Sarah Sultoon: Dirt

Today I’m taking part in the blog tour for Dirt. My review is written with thanks to Anne Cater for inviting me on the blog tour and to Orenda Books for my copy of the book.

Blurb:

This is no utopia…

1996. Northern Israel. Lola leaves an unhappy home life in England for the fabled utopian life of a kibbutz, but this heavily guarded farming community on the Arab-Israeli border isn’t the idyll it seems, and tensions are festering.

Hundreds of miles away, in the Jerusalem offices of the International Tribune newspaper, all eyes are on Israel’s response to a spate of rocket attacks from Lebanon, until cub reporter Jonny Murphy gets a tip from a mysterious source that sends him straight into the danger zone.

When the body of an Arab worker is discovered in the dirt of the kibbutz chicken house, it triggers a series of events that puts Lola and the whole community in jeopardy, and Jonny begins to uncover a series of secrets that put everything at risk, as he begins to realise just how far some people will go to belong…

Review:

Having read and enjoyed the author’s previous books, I was looking forward to reading Dirt. As always, Sarah Sultoon takes us to the location, in this case, Israel, effortlessly, and her writing really brings the setting and story to life. I was fascinated by the way of life in the kibbutz and was really intrigued to learn more about the characters who inhabited it.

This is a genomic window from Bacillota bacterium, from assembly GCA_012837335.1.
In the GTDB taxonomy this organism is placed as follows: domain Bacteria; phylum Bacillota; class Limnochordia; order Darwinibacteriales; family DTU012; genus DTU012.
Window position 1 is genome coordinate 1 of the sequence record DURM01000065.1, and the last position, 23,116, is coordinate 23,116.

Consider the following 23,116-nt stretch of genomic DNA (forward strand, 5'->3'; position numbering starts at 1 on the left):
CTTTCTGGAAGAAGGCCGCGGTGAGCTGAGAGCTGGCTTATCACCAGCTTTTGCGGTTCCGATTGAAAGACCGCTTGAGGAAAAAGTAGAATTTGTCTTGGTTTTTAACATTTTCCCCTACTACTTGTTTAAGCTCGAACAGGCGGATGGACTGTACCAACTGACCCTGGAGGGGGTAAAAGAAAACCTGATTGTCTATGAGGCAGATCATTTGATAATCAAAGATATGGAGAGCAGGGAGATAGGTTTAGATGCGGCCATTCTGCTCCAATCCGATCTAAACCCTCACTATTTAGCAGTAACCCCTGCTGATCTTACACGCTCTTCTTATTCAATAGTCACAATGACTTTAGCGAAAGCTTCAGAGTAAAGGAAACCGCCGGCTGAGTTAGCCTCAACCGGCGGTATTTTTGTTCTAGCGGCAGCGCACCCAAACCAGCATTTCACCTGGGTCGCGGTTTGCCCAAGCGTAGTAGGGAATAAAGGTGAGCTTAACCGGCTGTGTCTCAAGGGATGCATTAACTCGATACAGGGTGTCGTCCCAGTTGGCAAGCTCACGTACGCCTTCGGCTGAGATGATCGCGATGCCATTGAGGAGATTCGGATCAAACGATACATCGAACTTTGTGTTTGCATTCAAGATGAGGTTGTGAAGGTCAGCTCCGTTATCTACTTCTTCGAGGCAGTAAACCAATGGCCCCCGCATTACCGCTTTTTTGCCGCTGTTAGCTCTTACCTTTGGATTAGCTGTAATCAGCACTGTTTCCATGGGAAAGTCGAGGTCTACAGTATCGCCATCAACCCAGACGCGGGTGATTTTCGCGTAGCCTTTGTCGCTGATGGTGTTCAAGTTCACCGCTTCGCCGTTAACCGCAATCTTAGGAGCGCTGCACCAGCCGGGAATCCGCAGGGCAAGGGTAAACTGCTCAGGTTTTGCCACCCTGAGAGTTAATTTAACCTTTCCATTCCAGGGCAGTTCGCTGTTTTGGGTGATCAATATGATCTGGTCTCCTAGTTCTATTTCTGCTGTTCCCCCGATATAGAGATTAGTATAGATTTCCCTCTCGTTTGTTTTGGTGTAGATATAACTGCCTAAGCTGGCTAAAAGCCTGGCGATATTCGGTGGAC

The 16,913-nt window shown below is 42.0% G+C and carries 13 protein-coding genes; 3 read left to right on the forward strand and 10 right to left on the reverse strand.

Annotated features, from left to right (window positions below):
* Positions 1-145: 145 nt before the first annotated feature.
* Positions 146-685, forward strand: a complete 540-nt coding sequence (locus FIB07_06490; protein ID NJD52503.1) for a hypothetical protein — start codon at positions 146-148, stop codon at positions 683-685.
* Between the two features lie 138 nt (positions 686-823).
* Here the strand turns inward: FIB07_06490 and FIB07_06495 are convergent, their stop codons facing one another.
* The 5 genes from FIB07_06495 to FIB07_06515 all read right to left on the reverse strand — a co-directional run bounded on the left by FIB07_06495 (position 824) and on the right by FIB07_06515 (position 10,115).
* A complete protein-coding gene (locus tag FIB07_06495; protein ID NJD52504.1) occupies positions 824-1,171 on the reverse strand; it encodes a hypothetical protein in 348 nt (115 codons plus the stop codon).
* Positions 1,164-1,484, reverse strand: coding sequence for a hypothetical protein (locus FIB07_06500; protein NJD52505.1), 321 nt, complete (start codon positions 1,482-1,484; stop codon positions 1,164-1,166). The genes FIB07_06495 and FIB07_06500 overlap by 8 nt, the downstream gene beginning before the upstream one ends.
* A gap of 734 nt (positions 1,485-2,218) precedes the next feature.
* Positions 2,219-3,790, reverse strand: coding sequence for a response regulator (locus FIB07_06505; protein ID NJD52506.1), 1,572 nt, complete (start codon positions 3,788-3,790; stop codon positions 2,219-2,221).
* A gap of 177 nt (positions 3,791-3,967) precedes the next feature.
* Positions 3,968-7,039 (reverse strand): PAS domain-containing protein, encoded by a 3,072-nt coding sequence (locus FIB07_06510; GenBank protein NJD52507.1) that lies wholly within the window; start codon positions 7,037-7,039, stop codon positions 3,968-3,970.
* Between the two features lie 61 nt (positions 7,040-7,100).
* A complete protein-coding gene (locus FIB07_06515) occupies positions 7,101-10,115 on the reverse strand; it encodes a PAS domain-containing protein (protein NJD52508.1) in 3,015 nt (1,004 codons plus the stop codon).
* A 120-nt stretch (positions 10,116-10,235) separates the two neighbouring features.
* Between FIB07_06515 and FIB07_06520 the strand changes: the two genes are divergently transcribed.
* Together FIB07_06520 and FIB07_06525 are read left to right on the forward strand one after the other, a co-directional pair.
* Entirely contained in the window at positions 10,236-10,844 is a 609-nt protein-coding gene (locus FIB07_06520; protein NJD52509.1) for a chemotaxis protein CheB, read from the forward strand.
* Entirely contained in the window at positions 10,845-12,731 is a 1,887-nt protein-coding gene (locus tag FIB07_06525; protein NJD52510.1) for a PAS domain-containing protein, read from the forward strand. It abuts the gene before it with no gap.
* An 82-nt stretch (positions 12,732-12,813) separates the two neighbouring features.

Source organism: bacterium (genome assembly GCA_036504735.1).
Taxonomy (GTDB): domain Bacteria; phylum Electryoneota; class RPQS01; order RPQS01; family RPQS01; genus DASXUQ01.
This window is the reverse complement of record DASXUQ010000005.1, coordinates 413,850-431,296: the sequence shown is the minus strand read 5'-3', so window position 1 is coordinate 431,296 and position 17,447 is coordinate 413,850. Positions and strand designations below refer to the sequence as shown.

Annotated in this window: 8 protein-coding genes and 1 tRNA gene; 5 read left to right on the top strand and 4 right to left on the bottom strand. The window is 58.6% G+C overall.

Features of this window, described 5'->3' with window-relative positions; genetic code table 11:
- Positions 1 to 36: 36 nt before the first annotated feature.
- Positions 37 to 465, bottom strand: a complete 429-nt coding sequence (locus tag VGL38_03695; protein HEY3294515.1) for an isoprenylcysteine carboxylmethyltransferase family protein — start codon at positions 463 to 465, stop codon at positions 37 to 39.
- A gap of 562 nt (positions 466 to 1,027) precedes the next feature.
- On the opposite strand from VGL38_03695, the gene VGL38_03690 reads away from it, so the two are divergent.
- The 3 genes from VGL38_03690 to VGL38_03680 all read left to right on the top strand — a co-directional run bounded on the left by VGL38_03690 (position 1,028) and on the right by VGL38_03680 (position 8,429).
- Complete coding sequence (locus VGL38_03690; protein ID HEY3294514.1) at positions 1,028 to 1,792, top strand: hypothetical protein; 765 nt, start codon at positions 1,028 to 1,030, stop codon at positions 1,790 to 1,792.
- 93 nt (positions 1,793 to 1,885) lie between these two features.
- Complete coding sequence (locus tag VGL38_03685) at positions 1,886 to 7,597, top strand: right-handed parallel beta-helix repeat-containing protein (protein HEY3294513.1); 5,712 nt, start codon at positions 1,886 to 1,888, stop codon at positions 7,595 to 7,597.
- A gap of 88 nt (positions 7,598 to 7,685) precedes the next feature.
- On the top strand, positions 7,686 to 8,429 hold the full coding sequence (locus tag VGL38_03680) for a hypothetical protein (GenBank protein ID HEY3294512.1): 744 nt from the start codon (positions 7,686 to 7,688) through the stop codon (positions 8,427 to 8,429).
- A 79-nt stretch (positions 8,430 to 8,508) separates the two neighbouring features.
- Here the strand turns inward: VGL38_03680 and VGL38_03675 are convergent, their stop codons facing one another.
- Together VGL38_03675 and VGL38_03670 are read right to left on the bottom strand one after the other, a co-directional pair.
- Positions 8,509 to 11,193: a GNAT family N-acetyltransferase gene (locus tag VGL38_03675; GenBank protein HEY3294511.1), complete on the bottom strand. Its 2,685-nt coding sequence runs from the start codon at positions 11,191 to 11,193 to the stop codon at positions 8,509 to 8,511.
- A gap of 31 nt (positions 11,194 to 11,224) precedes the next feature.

The central characters are Lola and Jonny. The focus of each chapter alternates between them until the story gradually brings them together. I was interested to see how this would happen. The characters themselves were easy to relate to. They had clearly arrived at the kibbutz with some baggage and I loved finding out more about them as the story developed. 

The plot of Dirt is compelling right from the prologue, although the dead body that we start with is by no means the full story. The author asks the reader to consider many complex issues throughout the novel, and by raising the themes of religion and politics, she really brings out the big ones. It is so carefully put together and this makes the ending particularly tense as all the clues begin to come together. There are a few twists and turns that really kept me on edge. 

Dirt is available from Amazon.

You can follow the rest of the blog tour here:


 

2 thoughts on “Sarah Sultoon: Dirt

  1. This is the second review of this book I’ve read. Even though it is set in Israel (and sounds pretty well researched), I don’t think I’ll be picking it up. Also… I get that Lola is from the UK, but Johnny Murphy? Is he also not an Israeli? Because Murphy is not a Jewish sounding name.

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